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A brighter horizon with tax clouds in the way

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After returning from the Woodworking Industry Conference in May, where the industry’s key decision makers gather every two years to talk business and attend association meetings, I was left with one distinct impression: these folks are genuinely enthused about the prospects of 2013 and beyond. See ya, great and formidable recession. It’s time to invest and prosper.

But before the party got carried away John Satagaj, a consultant for the Wood Machinery Manufacturers of America, raised several important issues during a public policy forum. There are many unresolved issues on the horizon, he says, from the expiration of the temporary direct expensing allowance increase to corporate tax rates to possible regulatory initiatives such as combustible dust regulation to health care reform.

Satagaj was referring to Section 179 of the Internal Revenue Code that allows a business to deduct, for the current tax year, the full purchase price of financed or leased equipment and off-the-shelf software that qualifies for the deduction. The Section 179 limit for tax years 2010 through 2013 is $500,000 and the phase-out threshold in those years is $2 million. Absent further legislation, these amounts drop to $25,000 and $200,000, respectively, in tax years beginning in 2014.

And that would be bad.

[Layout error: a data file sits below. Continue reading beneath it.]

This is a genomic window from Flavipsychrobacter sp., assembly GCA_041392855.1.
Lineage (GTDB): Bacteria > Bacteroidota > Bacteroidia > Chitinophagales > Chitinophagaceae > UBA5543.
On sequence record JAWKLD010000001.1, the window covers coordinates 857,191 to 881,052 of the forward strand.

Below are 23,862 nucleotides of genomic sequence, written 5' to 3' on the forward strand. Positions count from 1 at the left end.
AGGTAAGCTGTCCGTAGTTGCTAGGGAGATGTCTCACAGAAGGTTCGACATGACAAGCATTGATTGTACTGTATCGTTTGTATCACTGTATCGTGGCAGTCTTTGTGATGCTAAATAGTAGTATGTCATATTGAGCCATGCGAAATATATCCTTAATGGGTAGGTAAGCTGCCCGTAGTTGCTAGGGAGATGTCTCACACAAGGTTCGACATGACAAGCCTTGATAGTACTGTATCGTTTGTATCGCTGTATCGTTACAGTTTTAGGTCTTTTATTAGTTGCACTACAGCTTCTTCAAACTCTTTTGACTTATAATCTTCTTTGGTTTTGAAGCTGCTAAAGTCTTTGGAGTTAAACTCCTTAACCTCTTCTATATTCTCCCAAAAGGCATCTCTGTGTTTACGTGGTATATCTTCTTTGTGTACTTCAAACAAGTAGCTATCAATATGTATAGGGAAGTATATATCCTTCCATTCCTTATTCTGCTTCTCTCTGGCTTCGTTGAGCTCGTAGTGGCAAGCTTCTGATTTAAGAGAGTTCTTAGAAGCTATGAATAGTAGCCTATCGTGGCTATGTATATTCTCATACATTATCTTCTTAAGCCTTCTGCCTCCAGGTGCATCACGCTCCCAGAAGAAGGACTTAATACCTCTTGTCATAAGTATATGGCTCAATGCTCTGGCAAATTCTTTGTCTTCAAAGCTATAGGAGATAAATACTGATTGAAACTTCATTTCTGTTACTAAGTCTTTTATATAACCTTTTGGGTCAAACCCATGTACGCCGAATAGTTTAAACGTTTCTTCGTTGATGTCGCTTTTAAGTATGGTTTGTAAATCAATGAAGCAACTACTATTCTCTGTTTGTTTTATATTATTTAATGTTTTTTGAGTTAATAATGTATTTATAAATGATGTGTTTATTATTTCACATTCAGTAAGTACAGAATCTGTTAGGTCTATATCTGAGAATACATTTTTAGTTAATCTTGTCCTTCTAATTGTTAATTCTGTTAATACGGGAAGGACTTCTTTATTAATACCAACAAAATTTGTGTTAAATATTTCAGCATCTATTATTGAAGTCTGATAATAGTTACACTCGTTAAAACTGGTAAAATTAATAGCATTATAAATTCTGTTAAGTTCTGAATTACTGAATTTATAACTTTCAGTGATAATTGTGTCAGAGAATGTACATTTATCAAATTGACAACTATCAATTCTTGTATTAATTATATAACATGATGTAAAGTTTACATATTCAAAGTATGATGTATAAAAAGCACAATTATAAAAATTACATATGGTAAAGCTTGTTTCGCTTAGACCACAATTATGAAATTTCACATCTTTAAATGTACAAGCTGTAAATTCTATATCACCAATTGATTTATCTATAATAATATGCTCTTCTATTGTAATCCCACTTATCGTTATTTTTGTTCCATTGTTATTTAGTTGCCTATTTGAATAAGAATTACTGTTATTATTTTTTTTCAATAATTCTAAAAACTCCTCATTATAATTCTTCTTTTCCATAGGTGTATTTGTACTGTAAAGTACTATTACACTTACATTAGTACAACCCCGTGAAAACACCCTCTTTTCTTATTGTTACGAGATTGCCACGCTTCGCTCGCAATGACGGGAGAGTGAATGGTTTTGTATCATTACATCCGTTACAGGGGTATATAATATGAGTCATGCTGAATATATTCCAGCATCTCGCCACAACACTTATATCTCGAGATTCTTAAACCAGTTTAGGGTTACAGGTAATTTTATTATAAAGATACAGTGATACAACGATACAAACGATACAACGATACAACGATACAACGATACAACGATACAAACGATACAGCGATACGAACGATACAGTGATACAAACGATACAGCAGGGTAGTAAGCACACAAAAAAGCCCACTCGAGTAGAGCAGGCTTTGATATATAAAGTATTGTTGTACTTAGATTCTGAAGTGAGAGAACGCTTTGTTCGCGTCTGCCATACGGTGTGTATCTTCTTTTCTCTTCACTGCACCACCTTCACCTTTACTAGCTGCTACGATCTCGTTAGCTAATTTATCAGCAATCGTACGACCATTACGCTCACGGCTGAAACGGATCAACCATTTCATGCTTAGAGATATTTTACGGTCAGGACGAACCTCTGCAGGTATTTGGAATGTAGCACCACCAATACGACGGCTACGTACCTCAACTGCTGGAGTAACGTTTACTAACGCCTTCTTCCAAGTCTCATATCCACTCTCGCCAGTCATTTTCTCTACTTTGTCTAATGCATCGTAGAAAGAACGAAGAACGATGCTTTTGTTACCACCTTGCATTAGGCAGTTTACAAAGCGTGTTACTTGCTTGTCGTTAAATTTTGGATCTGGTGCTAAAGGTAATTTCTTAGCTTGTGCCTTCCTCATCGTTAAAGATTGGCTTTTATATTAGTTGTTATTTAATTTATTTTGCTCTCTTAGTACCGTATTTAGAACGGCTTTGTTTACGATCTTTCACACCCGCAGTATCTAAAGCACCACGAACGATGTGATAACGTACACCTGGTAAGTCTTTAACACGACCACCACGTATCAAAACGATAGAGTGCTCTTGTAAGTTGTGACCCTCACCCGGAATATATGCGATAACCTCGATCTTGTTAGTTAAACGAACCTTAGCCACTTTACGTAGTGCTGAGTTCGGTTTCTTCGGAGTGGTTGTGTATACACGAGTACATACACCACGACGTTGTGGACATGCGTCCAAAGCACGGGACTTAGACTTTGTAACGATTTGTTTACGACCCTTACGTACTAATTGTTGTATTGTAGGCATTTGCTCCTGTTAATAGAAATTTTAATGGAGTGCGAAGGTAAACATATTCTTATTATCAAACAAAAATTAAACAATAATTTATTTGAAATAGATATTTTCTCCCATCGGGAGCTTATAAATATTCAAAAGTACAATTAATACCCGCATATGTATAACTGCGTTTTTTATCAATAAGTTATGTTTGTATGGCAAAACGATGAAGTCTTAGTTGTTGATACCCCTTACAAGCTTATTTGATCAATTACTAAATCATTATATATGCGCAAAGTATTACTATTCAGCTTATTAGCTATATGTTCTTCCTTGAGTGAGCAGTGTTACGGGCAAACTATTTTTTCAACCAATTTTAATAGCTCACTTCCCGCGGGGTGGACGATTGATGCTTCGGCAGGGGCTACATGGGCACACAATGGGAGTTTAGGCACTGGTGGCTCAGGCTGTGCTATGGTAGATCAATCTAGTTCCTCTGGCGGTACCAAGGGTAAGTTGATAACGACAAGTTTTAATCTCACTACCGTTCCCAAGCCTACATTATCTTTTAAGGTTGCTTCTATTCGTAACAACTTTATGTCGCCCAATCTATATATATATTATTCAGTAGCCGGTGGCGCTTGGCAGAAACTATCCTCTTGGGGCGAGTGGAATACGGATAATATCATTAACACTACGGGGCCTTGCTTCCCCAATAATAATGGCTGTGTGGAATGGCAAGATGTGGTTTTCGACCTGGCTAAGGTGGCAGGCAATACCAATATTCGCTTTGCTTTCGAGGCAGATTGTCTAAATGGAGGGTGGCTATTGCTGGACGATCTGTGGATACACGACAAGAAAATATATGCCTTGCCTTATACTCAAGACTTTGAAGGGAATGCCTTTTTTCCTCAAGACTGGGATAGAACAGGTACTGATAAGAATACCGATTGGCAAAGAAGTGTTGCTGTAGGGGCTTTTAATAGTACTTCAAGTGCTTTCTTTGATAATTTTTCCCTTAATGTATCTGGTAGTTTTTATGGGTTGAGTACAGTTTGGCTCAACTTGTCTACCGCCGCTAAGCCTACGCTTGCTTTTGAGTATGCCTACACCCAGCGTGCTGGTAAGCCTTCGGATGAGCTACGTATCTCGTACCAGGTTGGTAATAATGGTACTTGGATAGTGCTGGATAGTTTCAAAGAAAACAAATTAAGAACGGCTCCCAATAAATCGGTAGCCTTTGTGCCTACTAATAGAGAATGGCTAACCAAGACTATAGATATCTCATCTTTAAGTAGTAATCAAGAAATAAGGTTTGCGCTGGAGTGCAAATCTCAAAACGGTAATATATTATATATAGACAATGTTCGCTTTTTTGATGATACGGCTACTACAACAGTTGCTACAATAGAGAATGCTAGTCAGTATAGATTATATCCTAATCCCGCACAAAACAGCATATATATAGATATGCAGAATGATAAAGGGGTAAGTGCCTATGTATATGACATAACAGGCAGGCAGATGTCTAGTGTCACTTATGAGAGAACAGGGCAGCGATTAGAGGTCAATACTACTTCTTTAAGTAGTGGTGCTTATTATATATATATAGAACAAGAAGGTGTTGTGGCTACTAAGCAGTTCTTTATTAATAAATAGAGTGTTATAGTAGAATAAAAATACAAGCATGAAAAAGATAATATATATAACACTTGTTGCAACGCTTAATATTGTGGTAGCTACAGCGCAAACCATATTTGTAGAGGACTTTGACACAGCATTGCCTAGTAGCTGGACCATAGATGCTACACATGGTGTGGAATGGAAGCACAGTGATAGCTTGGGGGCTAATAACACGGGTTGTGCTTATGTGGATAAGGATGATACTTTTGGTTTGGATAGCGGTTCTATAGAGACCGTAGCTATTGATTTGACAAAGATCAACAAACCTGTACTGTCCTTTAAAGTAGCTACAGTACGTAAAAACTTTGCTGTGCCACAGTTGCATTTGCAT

On the flip side, there’s the Manufacturing Reinvestment Account Act, introduced by Rep. Rosa DeLauro, D-Conn., in April to allow manufacturers to reinvest in machinery, facilities and job training through a Manufacturing Reinvestment Account.”

“The MRA is like an IRA for manufacturers,” says Jamison Scott, owner of Air Handling Systems in Woodbridge, Conn. “It allows manufacturers to make annual pretax contributions of up to $500,000 for seven years and use the funds to reinvest in their businesses.”

The idea originated with members of the New Haven Manufacturers Association and this marks the third time the bill has been introduced. “We started working with Rosa in 2009 and we knew it would take several cycles for something to happen,” Scott says. “There is definitely more interest right now in Washington, D.C., so the timing is really good.”

Woodworking companies, which are mostly S corporations, would certainly benefit. If a company contributed $500,000 annually to an MRA account earning 5 percent interest, it would have approximately $3.6 million to reinvest after seven years, with a 15 percent tax rate on amounts distributed from the MRA.

Maybe the third time is the charm.

WIC also turned into a tear-jerker when Oregon shop teacher Dean Mattson accepted the Educator of the Year award from the Woodworking Machinery Industry Association. The lead instructor at North Salem High School gave an impassioned speech on helping students from disadvantaged backgrounds and resurrecting a failing program. He left the podium to a standing ovation. Mattson’s program is thought to be the largest in the U.S. and next year will double in size to 950 students.

This article originally appeared in the June 2013 issue.

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